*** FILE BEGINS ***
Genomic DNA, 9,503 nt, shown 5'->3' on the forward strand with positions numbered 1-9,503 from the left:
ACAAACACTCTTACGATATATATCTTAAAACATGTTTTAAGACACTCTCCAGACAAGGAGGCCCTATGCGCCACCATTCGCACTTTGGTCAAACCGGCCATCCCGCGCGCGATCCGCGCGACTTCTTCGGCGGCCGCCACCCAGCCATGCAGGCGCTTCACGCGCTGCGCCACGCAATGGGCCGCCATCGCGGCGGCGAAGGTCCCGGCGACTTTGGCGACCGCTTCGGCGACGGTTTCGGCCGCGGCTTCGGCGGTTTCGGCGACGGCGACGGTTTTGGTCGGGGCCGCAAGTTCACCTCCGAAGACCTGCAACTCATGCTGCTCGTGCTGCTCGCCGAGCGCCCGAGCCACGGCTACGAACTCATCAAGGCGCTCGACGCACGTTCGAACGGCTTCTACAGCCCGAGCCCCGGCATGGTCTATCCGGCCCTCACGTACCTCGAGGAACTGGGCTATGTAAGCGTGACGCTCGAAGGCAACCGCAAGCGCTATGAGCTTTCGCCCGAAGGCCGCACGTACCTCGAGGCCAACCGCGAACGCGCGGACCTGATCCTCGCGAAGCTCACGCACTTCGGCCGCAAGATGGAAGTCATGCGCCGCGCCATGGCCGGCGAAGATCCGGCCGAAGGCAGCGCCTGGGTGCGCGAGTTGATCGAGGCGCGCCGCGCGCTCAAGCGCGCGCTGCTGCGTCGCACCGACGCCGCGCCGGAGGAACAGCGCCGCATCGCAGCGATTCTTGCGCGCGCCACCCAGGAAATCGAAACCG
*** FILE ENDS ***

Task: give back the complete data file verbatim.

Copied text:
Genomic DNA, 9,503 nt, shown 5'->3' on the forward strand with positions numbered 1-9,503 from the left:
ACAAACACTCTTACGATATATATCTTAAAACATGTTTTAAGACACTCTCCAGACAAGGAGGCCCTATGCGCCACCATTCGCACTTTGGTCAAACCGGCCATCCCGCGCGCGATCCGCGCGACTTCTTCGGCGGCCGCCACCCAGCCATGCAGGCGCTTCACGCGCTGCGCCACGCAATGGGCCGCCATCGCGGCGGCGAAGGTCCCGGCGACTTTGGCGACCGCTTCGGCGACGGTTTCGGCCGCGGCTTCGGCGGTTTCGGCGACGGCGACGGTTTTGGTCGGGGCCGCAAGTTCACCTCCGAAGACCTGCAACTCATGCTGCTCGTGCTGCTCGCCGAGCGCCCGAGCCACGGCTACGAACTCATCAAGGCGCTCGACGCACGTTCGAACGGCTTCTACAGCCCGAGCCCCGGCATGGTCTATCCGGCCCTCACGTACCTCGAGGAACTGGGCTATGTAAGCGTGACGCTCGAAGGCAACCGCAAGCGCTATGAGCTTTCGCCCGAAGGCCGCACGTACCTCGAGGCCAACCGCGAACGCGCGGACCTGATCCTCGCGAAGCTCACGCACTTCGGCCGCAAGATGGAAGTCATGCGCCGCGCCATGGCCGGCGAAGATCCGGCCGAAGGCAGCGCCTGGGTGCGCGAGTTGATCGAGGCGCGCCGCGCGCTCAAGCGCGCGCTGCTGCGTCGCACCGACGCCGCGCCGGAGGAACAGCGCCGCATCGCAGCGATTCTTGCGCGCGCCACCCAGGAAATCGAAACCG